The aircraft sustained substantial damage to the right lift strut.

The pilot reported that there were no preaccident mechanical failures or malfunctions with the airplane that would have precluded normal operation.

The pilot added in the NTSB Form 6120.1 section titled "Operator/Owner Safety Recommendation" that he should have initiated an immediate go around procedure once he realized the approach was not normal.

Pilot Information

Certificate: Private
Age: 78, Male
Airplane Rating(s): Single-engine Land; Single-engine Sea
Seat Occupied: Right
Other Aircraft Rating(s): None
Restraint Used: 3-point
Instrument Rating(s): None
Second Pilot Present: No
Instructor Rating(s): None
Toxicology Performed: No
Medical Certification: BasicMed With Waivers/Limitations
Last FAA Medical Exam: 08/02/2017
Occupational Pilot: No
Last Flight Review or Equivalent: 06/02/2017
Flight Time:  (Estimated) 2000 hours (Total, all aircraft), 700 hours (Total, this make and model), 1975 hours (Pilot In Command, all aircraft), 5 hours (Last 90 days, all aircraft), 3.5 hours (Last 30 days, all aircraft), 0.5 hours (Last 24 hours, all aircraft) 

Aircraft and Owner/Operator Information

Aircraft Make: MAULE
Registration: N5634Y
Model/Series: M5 235C
Aircraft Category: Airplane
Year of Manufacture: 1979
Amateur Built: No
Airworthiness Certificate: Normal
Serial Number: 7290C
Landing Gear Type: Tailwheel
Seats: 4
Date/Type of Last Inspection: 05/17/2017, Annual
Certified Max Gross Wt.: 2300 lbs
Time Since Last Inspection: 749 Hours
Engines: 1 Reciprocating
Airframe Total Time:  at time of accident
Engine Manufacturer: Lycoming
ELT: C91  installed, not activated
Engine Model/Series: O-540-J1A5D
Registered Owner: On file
Rated Power: 235 hp
Operator: On file
Operating Certificate(s) Held: None

Meteorological Information and Flight Plan

Conditions at Accident Site: Visual Conditions
Condition of Light: Day
Observation Facility, Elevation: KLWS, 1436 ft msl
Distance from Accident Site: 4 Nautical Miles
Observation Time: 0156 UTC  
Direction from Accident Site: 332°
Lowest Cloud Condition: Clear
Visibility: 10 Miles
Lowest Ceiling: None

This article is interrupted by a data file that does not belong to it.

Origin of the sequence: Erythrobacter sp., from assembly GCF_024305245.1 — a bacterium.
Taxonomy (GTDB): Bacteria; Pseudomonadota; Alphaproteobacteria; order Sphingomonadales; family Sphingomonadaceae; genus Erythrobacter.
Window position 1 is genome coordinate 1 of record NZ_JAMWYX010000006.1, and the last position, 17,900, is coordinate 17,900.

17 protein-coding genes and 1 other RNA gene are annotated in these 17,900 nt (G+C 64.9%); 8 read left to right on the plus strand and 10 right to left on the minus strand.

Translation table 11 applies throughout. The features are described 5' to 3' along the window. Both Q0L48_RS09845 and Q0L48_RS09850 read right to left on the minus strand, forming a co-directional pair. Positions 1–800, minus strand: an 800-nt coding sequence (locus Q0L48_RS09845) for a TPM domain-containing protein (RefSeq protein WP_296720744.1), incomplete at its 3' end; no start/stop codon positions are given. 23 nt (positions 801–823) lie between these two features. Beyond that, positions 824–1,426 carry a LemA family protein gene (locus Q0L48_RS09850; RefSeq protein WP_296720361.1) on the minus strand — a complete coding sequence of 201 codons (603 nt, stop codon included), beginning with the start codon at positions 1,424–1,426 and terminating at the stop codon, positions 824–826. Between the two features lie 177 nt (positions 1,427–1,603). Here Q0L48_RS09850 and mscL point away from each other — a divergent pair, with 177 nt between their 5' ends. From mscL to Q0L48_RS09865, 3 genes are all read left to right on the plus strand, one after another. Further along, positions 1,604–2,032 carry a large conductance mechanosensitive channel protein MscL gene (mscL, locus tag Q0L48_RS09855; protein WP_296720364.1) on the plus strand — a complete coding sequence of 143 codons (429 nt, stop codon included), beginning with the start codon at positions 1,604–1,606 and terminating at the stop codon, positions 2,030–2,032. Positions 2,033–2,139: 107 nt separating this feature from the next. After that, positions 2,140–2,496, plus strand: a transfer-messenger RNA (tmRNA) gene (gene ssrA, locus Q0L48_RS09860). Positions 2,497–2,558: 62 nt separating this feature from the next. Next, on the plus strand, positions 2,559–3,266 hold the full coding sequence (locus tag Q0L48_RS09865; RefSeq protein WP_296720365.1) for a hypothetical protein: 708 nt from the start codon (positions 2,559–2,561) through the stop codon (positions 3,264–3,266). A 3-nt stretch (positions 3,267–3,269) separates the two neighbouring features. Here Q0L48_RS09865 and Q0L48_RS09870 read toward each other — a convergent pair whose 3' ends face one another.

Visibility (RVR):
Wind Speed/Gusts: 6 knots /
Turbulence Type Forecast/Actual: None / None
Wind Direction: 330°
Turbulence Severity Forecast/Actual: N/A / N/A
Altimeter Setting: 30.02 inches Hg
Temperature/Dew Point: 25°C / 7°C
Precipitation and Obscuration: No Obscuration; No Precipitation
Departure Point: Lewiston, ID (PVT)
Type of Flight Plan Filed: None
Destination: Lewiston, ID (PVT)
Type of Clearance: None
Departure Time: 1800 PDT
Type of Airspace: Class G 

Airport Information

Airport: PVT (PVT)
Runway Surface Type: Grass/turf
Airport Elevation: 2150 ft
Runway Surface Condition: Dry
Runway Used: W
IFR Approach: None
Runway Length/Width: 2000 ft / 80 ft
VFR Approach/Landing:  Full Stop; Traffic Pattern 

Wreckage and Impact Information

Crew Injuries: 1 Minor
Aircraft Damage: Substantial
Passenger Injuries: N/A
Aircraft Fire: None
Ground Injuries: N/A
Aircraft Explosion: None
Total Injuries: 1 Minor
Latitude, Longitude:  46.309444, -116.964444 (est)

Piper PA-34-200, N55488: Accident occurred May 30, 2018 at Shreveport Regional Airport (KSHV), Shreveport, Louisiana

Federal Aviation Administration / Flight Standards District Office; Baton Rouge, Louisiana

Aircraft nose wheel collapsed after landing.

J&A Aero Inc: http://registry.faa.gov/N55488

Date: 30-MAY-18
Time: 17:43:00Z
Regis#: N55488
Aircraft Make: PIPER
Aircraft Model: PA-34-200
Event Type: ACCIDENT
Highest Injury: NONE
Aircraft Missing: No
Damage: SUBSTANTIAL
Activity: PERSONAL
Flight Phase: LANDING (LDG)
Operation: 91
City: SHREVEPORT
State: LOUISIANA

Bell 206L-3, N512RL: Incident occurred May 29, 2018 in New Orleans, Louisiana

Federal Aviation Administration / Flight Standards District Office; Baton Rouge, Louisiana

Helicopter struck oil platform while hovering.

Rotorcraft Leasing Co LLC: http://registry.faa.gov/N512RL

Date: 29-MAY-18
Time: 20:20:00Z
Regis#: N512RL
Aircraft Make: BELL
Aircraft Model: 206L-3
Event Type: INCIDENT
Highest Injury: NONE
Aircraft Missing: No
Damage: MINOR
Activity: COMMERCIAL
Flight Phase: MANEUVERING (MNV)
Operation: 135
City: NEW ORLEANS
State: LOUISIANA

Piper PA-25-235, N7373Z: Incident occurred May 30, 2018 in McCook, Red Willow County, Nebraska

Federal Aviation Administration / Flight Standards District Office; Lincoln, Nebraska

Aircraft landed in a wet muddy field and flipped over.

d/b/a Red Willow Aviation Aircraft SLS 

http://registry.faa.gov/N7373Z

Date: 30-MAY-18
Time: 14:00:00Z
Regis#: N7373Z
Aircraft Make: PIPER
Aircraft Model: PA-25-235